Now the single most striking feature of the doctrine of hell is that the biggest proportion of what the Bible has to say about hell is found in the gospels. The chief proponent of the doctrine of hell is Jesus Christ. Jesus Christ is the one who said: “Depart from me, you cursed, into the everlasting fire prepared for the devil and his angels” [Matthew 25:41]. Jesus Christ is the one who said: They will go away to eternal punishment, but the righteous to eternal life [Matthew 25:46].

Hell is a topic that most people want to avoid. When hell is mentioned, most people either joke about it or say something like this: “That sounds horrible; let's not talk about it.” Secular people don't want to talk about it because they have just enough of a guilty conscience to suspect that if there is a hell, they belong in it. Christians don't want to talk about it because they have plenty of friends who don't know Christ, but seem nice enough not to deserve eternal punishment.

If it's true that most people don't want to think about hell, then why do you suppose that Jesus did talk about hell? It must have been because he did not want his disciples to be ignorant about hell. If hell is a place, then the last thing Jesus would want to do is pretend that it doesn't exist. Instead, he would teach them the truth about hell in the most explicit terms. And that is just what he did. Jesus taught that sin is so evil in the sight of a holy God that it deserves eternal punishment. At the same time, he chose to endure the judgment of God against sin in his own body, so that everyone who comes to him in faith and repentance will not have to endure hell. Jesus gave his disciples a clear view of hell so that they would have a clear view of salvation.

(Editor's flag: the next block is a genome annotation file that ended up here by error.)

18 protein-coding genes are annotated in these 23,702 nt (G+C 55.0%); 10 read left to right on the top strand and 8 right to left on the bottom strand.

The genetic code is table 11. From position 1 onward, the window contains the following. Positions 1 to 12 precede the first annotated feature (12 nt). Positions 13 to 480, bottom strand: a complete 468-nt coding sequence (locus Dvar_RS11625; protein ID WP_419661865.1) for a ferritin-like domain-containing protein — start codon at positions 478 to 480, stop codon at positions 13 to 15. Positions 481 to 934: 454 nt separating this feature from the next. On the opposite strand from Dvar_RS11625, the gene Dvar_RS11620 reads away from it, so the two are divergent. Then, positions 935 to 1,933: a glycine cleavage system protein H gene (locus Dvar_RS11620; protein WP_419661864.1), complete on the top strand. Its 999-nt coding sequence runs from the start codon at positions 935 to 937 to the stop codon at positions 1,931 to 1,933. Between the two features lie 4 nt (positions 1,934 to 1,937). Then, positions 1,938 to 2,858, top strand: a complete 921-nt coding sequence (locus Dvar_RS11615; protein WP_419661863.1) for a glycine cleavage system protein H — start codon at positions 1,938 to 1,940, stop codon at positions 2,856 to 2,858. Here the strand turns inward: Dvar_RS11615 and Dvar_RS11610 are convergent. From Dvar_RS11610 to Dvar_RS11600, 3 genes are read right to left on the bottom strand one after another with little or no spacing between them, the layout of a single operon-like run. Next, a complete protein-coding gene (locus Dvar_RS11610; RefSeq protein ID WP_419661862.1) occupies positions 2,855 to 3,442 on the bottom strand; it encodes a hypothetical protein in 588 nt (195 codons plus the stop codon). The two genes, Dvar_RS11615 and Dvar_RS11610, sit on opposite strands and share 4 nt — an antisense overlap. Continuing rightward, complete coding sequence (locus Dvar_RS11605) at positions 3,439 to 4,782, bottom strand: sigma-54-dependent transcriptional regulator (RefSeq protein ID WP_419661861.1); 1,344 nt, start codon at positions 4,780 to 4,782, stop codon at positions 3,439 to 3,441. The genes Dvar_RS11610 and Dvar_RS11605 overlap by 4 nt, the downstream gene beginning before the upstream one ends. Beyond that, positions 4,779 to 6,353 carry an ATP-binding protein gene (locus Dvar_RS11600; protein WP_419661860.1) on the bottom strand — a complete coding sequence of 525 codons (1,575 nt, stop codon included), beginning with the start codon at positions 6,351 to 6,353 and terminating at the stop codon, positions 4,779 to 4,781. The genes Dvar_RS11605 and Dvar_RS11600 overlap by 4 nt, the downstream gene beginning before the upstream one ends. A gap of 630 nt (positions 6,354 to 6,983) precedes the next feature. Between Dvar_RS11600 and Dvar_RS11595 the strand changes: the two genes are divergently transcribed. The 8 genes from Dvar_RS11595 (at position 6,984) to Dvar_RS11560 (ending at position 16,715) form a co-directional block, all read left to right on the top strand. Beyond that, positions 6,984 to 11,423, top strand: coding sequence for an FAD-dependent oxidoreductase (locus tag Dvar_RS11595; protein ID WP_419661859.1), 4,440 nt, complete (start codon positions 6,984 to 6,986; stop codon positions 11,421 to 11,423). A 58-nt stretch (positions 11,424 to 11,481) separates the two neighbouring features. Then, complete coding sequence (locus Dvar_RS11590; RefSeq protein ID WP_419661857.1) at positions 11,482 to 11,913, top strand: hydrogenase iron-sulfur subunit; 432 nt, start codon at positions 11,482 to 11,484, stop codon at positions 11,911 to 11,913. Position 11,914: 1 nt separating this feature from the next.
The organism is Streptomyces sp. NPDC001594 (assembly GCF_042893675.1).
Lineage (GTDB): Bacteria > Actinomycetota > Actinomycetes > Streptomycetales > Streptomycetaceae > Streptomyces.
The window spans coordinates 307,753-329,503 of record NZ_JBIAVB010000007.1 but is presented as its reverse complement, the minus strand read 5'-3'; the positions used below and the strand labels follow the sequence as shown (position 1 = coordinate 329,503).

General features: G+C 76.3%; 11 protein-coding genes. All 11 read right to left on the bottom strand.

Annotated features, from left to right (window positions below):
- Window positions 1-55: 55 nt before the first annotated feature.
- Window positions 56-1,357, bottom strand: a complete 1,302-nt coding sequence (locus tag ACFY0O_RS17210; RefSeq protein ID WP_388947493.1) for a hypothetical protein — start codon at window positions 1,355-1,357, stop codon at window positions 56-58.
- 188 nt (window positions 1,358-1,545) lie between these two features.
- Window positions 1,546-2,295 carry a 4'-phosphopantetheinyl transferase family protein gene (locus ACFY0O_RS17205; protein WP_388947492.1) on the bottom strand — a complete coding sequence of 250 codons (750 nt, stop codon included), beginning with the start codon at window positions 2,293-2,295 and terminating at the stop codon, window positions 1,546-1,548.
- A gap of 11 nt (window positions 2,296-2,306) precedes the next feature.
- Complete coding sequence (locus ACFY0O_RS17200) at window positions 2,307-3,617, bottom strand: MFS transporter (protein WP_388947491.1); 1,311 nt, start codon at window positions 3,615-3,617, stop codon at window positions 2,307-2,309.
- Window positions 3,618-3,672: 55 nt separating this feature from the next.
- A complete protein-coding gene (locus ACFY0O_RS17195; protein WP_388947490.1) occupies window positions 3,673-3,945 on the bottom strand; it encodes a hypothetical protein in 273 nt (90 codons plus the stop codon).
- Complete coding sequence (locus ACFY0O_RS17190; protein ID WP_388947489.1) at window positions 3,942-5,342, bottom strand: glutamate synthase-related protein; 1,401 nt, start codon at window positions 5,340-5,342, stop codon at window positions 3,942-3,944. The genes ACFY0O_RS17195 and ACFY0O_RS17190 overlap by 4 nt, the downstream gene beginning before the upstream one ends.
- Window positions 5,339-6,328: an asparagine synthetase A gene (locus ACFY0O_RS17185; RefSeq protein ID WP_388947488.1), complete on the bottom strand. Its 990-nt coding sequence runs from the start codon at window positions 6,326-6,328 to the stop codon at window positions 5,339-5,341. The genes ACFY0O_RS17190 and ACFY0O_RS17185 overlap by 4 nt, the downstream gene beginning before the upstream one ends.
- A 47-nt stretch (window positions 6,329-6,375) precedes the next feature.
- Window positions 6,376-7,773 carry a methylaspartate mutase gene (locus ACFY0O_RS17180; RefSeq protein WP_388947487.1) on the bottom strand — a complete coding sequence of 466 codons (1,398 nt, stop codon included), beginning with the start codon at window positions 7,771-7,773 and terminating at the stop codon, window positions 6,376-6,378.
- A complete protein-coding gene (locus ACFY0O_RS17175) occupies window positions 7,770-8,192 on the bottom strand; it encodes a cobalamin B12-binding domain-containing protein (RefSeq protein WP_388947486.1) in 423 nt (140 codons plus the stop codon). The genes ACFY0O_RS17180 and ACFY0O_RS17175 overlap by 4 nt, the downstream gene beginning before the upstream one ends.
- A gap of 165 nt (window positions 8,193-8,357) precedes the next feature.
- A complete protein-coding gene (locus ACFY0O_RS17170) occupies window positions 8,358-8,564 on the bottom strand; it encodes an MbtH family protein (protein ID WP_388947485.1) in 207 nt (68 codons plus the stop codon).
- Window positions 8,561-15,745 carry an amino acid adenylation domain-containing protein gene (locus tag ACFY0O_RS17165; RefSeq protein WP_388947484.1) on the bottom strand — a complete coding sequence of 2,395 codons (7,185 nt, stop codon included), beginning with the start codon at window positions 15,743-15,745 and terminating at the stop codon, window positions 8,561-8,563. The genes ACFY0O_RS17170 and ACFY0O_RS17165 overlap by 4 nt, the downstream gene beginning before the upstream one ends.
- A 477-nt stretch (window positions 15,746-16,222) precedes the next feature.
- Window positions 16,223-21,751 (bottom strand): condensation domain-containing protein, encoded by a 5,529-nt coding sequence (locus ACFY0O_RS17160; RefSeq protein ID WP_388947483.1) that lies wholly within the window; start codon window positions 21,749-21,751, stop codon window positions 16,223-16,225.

In this respect, as in all others, a minister should follow the example of his Lord. One of the things I was interviewed about that didn't make it into the article, was the place of hell in our preaching at Tenth Presbyterian Church. I pointed out that evangelicals preach about hell much less often than they used to. Partly that's because some Puritans (not all of them) preached more about hell altogether more often than they should have. What we do with the doctrine of hell here at Tenth is what we do with virtually every other doctrine found in Scripture: we preach it about as often as it comes up in the Bible. In the case of hell, that's not all that often, but often enough to remind us how much God hates sin, and how crucial it is to trust in Jesus Christ to save us from hell. This is one of the great advantages of expository preaching: it gives a congregation the theological and practical diet the Lord intends for it to have.

There is one other thing that's worth saying about hell, something that would have been worth saying to the Philadelphia Inquirer. Hell is not humorous. Hell has a place in serious discussions about eternity. But it shouldn't have much of a place in joking around. I suppose one sign that our culture has a guilty conscience is the frequency with which hell is used in either profanity or comedy in America.

The religion editor of the Inquirer began his article by mentioning that there is a place called Hell: Hell, Michigan, where you can buy T-shirts that say “I've been to Hell and back.” He ended his piece like this: “OK. Maybe hell is a place of torment. Maybe it's a non-place of annihilation. One thing seems certain. You probably can't buy funny T-shirts there.” No, I suppose you can't. But since hell is a place, that is hardly a laughing matter.